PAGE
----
The Kid's Guide to the Millennium

The Kid's Guide to the Millennium

by Ann Love, Bill Slavin, Jane Drake
     
 

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Packed with ideas that range from creating a countdown calendar and a time capsule to setting a millennium record, "The Kids Guide to the Millennium" encourages kids to celebrate the coming of the third century. As a special feature, the book includes a time line that highlights the most important inventions, events and people of Earth's first 2,000 years.

Overview

Packed with ideas that range from creating a countdown calendar and a time capsule to setting a millennium record, "The Kids Guide to the Millennium" encourages kids to celebrate the coming of the third century. As a special feature, the book includes a time line that highlights the most important inventions, events and people of Earth's first 2,000 years.

Editorial Reviews

Children's Literature - Kathleen Karr
In less than two years, the new millennium will begin. What can children do to mark this rare change in the calendar year? They can celebrate with a party and eat what the Maya and Aztec people ate a thousand years ago. They can make a time capsule for the future or design a millennium T-shirt. This book is filled with a variety of fun and interesting projects. A historical time-line will give children a perspective as to how much our civilization has achieved in the last two thousand years.1998, Kids Can Press, Ages 8 to 12, $7.95. Reviewer: Deborah Palgon
School Library Journal - School Library Journal
Gr 3-6-A fun-filled, how-to manual for the new millennium. Projects, insights, and ideas abound. A timeline running down the recto pages reveals a lot that has happened in the last 2000 years. The first theme park was opened in 900. In 1596 the first flush toilet was installed. And by the year 2000 the world population is expected to exceed six billion. One flaw has it that A.D. 2000 means 2000 years after the birth of Jesus. Most scholars place his birth somewhere around 4 B.C.E. Clear directions accompany the activities and required materials are easy to find. Adult supervision is suggested when necessary. Most crafts are not millennium specific; many can be adapted to celebrate any new decade or year. The numerous black-and-white drawings are tepid but descriptive. Side boxes offer additional trivia such as shoes through the ages. Web sites are listed for possible cybercelebrating. Daniel Cohen's The Millennium (S & S, 1998) debates in more detail when the new millennium actually begins--2000 or 2001--and does a good job of explaining the millennium virus, destined to wreak havoc on all computers. The Kids Guide should appeal to most students for the next year or two.-Anne Chapman Callaghan, Racine Public Library, WI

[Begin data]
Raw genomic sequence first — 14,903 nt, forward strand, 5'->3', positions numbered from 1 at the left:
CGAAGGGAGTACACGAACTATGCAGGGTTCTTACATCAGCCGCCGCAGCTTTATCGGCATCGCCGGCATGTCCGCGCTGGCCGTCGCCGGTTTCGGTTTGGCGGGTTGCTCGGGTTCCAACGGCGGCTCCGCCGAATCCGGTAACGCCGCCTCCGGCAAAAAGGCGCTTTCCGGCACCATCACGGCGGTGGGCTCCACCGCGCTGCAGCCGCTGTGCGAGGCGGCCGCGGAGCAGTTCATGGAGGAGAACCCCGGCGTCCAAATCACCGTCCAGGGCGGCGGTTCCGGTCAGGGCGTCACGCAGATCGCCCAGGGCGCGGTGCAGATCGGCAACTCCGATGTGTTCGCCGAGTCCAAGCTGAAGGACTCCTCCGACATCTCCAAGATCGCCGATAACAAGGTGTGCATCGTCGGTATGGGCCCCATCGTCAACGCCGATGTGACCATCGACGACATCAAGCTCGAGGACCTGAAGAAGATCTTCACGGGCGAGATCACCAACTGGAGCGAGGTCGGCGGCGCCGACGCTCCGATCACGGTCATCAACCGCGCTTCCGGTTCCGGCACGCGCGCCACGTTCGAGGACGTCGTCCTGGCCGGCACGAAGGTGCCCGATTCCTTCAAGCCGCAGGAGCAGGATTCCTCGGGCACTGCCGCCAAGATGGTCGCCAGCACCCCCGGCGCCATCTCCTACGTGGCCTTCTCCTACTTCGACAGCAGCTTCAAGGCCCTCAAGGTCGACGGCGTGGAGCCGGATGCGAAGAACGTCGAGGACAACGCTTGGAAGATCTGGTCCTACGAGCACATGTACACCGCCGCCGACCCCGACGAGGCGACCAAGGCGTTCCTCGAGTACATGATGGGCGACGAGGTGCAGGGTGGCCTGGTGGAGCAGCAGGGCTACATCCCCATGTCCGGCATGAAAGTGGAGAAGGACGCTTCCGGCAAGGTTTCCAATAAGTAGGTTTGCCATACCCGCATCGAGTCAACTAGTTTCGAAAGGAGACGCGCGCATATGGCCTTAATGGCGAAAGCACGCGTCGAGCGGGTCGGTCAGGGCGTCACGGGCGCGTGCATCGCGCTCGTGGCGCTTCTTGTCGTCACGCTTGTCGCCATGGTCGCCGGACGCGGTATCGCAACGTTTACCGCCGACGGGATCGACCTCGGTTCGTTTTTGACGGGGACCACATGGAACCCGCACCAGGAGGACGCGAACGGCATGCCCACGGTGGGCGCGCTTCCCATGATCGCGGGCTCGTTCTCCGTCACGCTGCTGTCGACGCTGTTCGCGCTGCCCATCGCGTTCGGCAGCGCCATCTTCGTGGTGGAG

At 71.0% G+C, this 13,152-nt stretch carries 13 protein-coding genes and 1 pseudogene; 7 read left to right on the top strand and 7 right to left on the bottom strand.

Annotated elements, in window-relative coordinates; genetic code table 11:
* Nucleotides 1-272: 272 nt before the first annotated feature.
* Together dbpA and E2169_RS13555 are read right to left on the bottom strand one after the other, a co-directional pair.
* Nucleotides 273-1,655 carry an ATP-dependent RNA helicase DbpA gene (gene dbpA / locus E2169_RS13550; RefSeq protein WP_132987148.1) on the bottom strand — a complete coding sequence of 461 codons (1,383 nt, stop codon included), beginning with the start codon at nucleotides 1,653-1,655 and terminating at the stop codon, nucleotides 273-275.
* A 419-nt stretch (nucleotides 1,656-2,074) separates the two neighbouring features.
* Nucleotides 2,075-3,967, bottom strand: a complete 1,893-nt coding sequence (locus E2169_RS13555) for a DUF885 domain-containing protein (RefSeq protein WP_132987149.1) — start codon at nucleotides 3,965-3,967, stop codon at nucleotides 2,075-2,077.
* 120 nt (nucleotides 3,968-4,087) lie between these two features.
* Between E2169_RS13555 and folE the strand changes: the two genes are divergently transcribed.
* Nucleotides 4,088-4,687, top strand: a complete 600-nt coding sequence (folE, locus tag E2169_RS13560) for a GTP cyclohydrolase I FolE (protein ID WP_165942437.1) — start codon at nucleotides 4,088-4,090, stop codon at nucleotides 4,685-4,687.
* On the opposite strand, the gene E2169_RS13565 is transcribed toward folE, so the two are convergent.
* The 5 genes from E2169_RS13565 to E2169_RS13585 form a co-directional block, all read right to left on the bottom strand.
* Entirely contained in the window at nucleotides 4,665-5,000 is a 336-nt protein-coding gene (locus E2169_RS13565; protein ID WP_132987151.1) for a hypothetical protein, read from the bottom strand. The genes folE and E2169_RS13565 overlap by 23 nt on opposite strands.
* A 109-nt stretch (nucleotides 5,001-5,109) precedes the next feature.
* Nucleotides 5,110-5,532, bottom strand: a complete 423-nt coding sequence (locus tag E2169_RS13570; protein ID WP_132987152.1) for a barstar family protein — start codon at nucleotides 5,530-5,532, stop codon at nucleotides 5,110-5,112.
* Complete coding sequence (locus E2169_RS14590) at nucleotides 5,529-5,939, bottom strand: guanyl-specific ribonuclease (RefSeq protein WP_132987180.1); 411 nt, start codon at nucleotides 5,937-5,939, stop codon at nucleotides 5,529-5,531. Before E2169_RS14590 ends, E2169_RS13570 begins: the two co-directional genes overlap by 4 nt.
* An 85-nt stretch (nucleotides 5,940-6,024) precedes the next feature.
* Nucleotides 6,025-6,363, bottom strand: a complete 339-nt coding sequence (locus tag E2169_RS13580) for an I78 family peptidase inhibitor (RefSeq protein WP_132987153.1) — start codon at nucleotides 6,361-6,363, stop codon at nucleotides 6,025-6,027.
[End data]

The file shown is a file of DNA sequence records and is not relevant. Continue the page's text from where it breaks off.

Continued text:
Product Details

ISBN-13:
9781550745566
Publisher:
Kids Can Press, Limited
Publication date:
04/28/1998
Pages:
366
Product dimensions:
8.79(w) x 9.83(h) x 0.42(d)
Age Range:
8 - 11 Years

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